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Exercise in Pediatric Medicine

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Front. Pediatr. | doi: 10.3389/fped.2018.00404

INHOSPITAL EXERCISE TRAINING IN CHILDREN WITH CANCER: DOES IT WORK FOR ALL?

 Javier S. Morales1, Julio R. Padilla1,  Pedro L. Valenzuela2, Elena Santana-Sosa1,  Cecilia Rincón-Castanedo1,  Alejandro Santos-Lozano3, Luis Madero4, Alejandro F. San Juan5, Carmen Fiuza-Luces1* and  Alejandro Lucia1
  • 1Universidad Europea de Madrid, Spain
  • 2Systems Biology Department, University of Alcalá, Spain
  • 3Miguel de Cervantes European University, Spain
  • 4Hospital Infantil Universitario Niño Jesús, Spain
  • 5Departamento de Salud y Rendimiento Humano, Polytechnic University of Madrid, Spain

Purpose: Physical exercise training has been proposed as an effective strategy to counteract the weakening effects of pediatric cancer treatment. We aimed to analyze the prevalence of ‘responders’ and ‘non-responders’ to inhospital exercise training in children with cancer and to identify the factors that could influence responsiveness.
Methods: We performed an ancillary analysis of the randomized controlled trial “Physical activity in Pediatric Cancer” (NCT01645436), in which 49 children with solid tumors were allocated to an inhospital exercise intervention or control group. The present study focused on the children in the former group (n=24, 10±1 years), who performed three weekly training sessions (aerobic + strength exercises). The duration of the intervention was 19±2 weeks (i.e., from the start to the end of neoadjuvant chemotherapy treatment). A responder-vs-non-responder analysis was performed for physical capacity-related endpoints (five-repetition maximum strength and functional mobility tests, and cardiorespiratory fitness (CRF)).
Results: Most participants improved their performance in the strength tests (rate of responsiveness >80%, p<0.001). By contrast, no significant improvements were observed for the functional ability tests or CRF (p>0.05, rate of responsiveness ~50%). No differences between responders and non-responders were observed for sex, age, type of cancer or treatment (i.e., including or not anthracyclines or radiotherapy). However, significant differences (p<0.05) were observed between responders and non-responders for baseline performance in the time up and go test and CRF, and a significant (p<0.05) inverse relationship was found between baseline performance and relative improvement for most endpoints.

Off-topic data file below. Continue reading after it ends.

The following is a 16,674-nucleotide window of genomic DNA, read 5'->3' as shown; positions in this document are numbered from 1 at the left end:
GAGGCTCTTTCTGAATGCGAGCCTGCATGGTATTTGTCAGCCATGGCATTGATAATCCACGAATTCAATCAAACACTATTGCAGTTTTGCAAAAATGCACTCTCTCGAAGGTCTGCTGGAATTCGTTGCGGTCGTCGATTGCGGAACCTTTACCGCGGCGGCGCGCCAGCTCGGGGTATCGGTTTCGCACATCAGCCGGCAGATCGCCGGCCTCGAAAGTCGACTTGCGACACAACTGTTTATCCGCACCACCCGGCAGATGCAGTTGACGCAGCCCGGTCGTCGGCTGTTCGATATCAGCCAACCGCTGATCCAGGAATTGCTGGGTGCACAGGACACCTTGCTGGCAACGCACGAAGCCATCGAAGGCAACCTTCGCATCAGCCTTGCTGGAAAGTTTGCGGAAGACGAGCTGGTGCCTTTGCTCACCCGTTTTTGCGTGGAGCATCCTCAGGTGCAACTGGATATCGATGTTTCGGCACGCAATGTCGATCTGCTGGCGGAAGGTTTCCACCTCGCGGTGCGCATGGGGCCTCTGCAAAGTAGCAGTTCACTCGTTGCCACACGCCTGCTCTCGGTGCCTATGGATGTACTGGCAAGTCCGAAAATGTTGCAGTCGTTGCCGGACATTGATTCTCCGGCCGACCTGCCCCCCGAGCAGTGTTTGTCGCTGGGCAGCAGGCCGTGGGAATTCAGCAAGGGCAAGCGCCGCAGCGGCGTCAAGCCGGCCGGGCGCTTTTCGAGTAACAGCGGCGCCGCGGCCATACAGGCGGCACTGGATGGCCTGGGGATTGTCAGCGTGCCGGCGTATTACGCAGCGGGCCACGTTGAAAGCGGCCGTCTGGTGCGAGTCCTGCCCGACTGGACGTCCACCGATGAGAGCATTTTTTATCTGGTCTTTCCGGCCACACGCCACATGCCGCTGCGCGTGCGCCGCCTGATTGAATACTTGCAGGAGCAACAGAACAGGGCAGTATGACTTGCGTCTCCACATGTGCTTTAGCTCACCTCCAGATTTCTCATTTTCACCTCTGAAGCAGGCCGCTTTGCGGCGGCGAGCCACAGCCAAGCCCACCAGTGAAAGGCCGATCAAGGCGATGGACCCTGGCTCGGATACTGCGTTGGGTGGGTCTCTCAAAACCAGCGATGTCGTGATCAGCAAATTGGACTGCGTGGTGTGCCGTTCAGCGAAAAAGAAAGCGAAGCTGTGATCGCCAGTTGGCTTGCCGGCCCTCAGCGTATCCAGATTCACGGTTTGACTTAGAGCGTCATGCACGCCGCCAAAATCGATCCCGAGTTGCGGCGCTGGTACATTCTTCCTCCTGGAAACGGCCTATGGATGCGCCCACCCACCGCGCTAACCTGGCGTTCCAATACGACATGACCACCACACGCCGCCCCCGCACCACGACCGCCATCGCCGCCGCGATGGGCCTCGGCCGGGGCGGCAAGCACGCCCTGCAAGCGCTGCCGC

Conclusions: Although most children improved their muscle strength after an inhospital exercise intervention, a considerable individual variability was observed in the training response of functional mobility and CRF. Baseline performance appeared as the major conditioning factor of responsiveness for the study endpoints, with those fittest children at the start of treatment showing the lowest responses. Efforts to individualize exercise prescription are needed to maximize responsiveness in pediatric cancer patients.

Keywords: fitness, pediatric cancer, functional mobility, physical activity, solid tumors, exercise is medicine

Received: 03 Sep 2018; Accepted: 05 Dec 2018.

Edited by:

Tim Takken, University Medical Center Utrecht, Netherlands

Reviewed by:

Saskia M. Pluijm, Princess Maxima Center for Pediatric Oncology, Netherlands
Patrick V. Torre, Princess Maxima Center for Pediatric Oncology, Netherlands  

Copyright: © 2018 Morales, Padilla, Valenzuela, Santana-Sosa, Rincón-Castanedo, Santos-Lozano, Madero, San Juan, Fiuza-Luces and Lucia. This is an open-access article distributed under the terms of the Creative Commons Attribution License (CC BY). The use, distribution or reproduction in other forums is permitted, provided the original author(s) and the copyright owner(s) are credited and that the original publication in this journal is cited, in accordance with accepted academic practice. No use, distribution or reproduction is permitted which does not comply with these terms.

* Correspondence: Dr. Carmen Fiuza-Luces, Universidad Europea de Madrid, Villaviciosa de Odón, Spain, carmen.fiuza@universidadeuropea.es